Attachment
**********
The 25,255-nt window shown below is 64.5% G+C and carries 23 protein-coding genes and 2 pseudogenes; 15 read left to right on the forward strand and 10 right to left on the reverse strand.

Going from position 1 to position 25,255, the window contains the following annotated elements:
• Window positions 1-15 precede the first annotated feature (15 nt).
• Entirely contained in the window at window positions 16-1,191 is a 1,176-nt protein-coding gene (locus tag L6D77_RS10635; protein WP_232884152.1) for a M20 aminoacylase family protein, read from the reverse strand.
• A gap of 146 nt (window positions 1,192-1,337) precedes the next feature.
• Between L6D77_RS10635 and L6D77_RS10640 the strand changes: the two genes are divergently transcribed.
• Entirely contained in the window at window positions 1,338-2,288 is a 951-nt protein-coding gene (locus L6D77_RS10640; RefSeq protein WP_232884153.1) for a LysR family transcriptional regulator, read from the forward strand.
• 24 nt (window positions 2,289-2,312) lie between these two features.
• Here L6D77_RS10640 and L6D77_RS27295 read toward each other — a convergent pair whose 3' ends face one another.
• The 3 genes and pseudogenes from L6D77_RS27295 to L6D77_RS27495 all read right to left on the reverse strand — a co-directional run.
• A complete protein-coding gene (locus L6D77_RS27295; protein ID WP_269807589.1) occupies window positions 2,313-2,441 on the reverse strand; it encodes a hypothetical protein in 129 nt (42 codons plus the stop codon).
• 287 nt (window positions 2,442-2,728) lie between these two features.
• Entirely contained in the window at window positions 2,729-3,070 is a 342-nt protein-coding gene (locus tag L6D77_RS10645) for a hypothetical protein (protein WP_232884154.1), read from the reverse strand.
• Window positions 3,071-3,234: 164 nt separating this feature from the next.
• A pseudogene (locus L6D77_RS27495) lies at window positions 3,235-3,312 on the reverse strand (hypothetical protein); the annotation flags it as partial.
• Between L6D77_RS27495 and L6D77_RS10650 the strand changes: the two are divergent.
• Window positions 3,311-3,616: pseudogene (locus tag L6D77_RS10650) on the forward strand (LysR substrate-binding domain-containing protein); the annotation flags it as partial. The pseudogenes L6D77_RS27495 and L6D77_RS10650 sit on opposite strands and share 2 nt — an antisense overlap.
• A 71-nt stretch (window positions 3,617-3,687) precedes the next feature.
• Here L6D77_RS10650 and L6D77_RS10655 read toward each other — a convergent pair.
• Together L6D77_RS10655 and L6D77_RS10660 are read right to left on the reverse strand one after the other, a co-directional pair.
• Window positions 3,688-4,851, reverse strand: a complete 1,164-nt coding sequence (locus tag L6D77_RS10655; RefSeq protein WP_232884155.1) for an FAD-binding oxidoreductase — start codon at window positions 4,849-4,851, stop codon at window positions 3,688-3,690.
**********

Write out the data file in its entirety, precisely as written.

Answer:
The 25,255-nt window shown below is 64.5% G+C and carries 23 protein-coding genes and 2 pseudogenes; 15 read left to right on the forward strand and 10 right to left on the reverse strand.

Going from position 1 to position 25,255, the window contains the following annotated elements:
• Window positions 1-15 precede the first annotated feature (15 nt).
• Entirely contained in the window at window positions 16-1,191 is a 1,176-nt protein-coding gene (locus tag L6D77_RS10635; protein WP_232884152.1) for a M20 aminoacylase family protein, read from the reverse strand.
• A gap of 146 nt (window positions 1,192-1,337) precedes the next feature.
• Between L6D77_RS10635 and L6D77_RS10640 the strand changes: the two genes are divergently transcribed.
• Entirely contained in the window at window positions 1,338-2,288 is a 951-nt protein-coding gene (locus L6D77_RS10640; RefSeq protein WP_232884153.1) for a LysR family transcriptional regulator, read from the forward strand.
• 24 nt (window positions 2,289-2,312) lie between these two features.
• Here L6D77_RS10640 and L6D77_RS27295 read toward each other — a convergent pair whose 3' ends face one another.
• The 3 genes and pseudogenes from L6D77_RS27295 to L6D77_RS27495 all read right to left on the reverse strand — a co-directional run.
• A complete protein-coding gene (locus L6D77_RS27295; protein ID WP_269807589.1) occupies window positions 2,313-2,441 on the reverse strand; it encodes a hypothetical protein in 129 nt (42 codons plus the stop codon).
• 287 nt (window positions 2,442-2,728) lie between these two features.
• Entirely contained in the window at window positions 2,729-3,070 is a 342-nt protein-coding gene (locus tag L6D77_RS10645) for a hypothetical protein (protein WP_232884154.1), read from the reverse strand.
• Window positions 3,071-3,234: 164 nt separating this feature from the next.
• A pseudogene (locus L6D77_RS27495) lies at window positions 3,235-3,312 on the reverse strand (hypothetical protein); the annotation flags it as partial.
• Between L6D77_RS27495 and L6D77_RS10650 the strand changes: the two are divergent.
• Window positions 3,311-3,616: pseudogene (locus tag L6D77_RS10650) on the forward strand (LysR substrate-binding domain-containing protein); the annotation flags it as partial. The pseudogenes L6D77_RS27495 and L6D77_RS10650 sit on opposite strands and share 2 nt — an antisense overlap.
• A 71-nt stretch (window positions 3,617-3,687) precedes the next feature.
• Here L6D77_RS10650 and L6D77_RS10655 read toward each other — a convergent pair.
• Together L6D77_RS10655 and L6D77_RS10660 are read right to left on the reverse strand one after the other, a co-directional pair.
• Window positions 3,688-4,851, reverse strand: a complete 1,164-nt coding sequence (locus tag L6D77_RS10655; RefSeq protein WP_232884155.1) for an FAD-binding oxidoreductase — start codon at window positions 4,849-4,851, stop codon at window positions 3,688-3,690.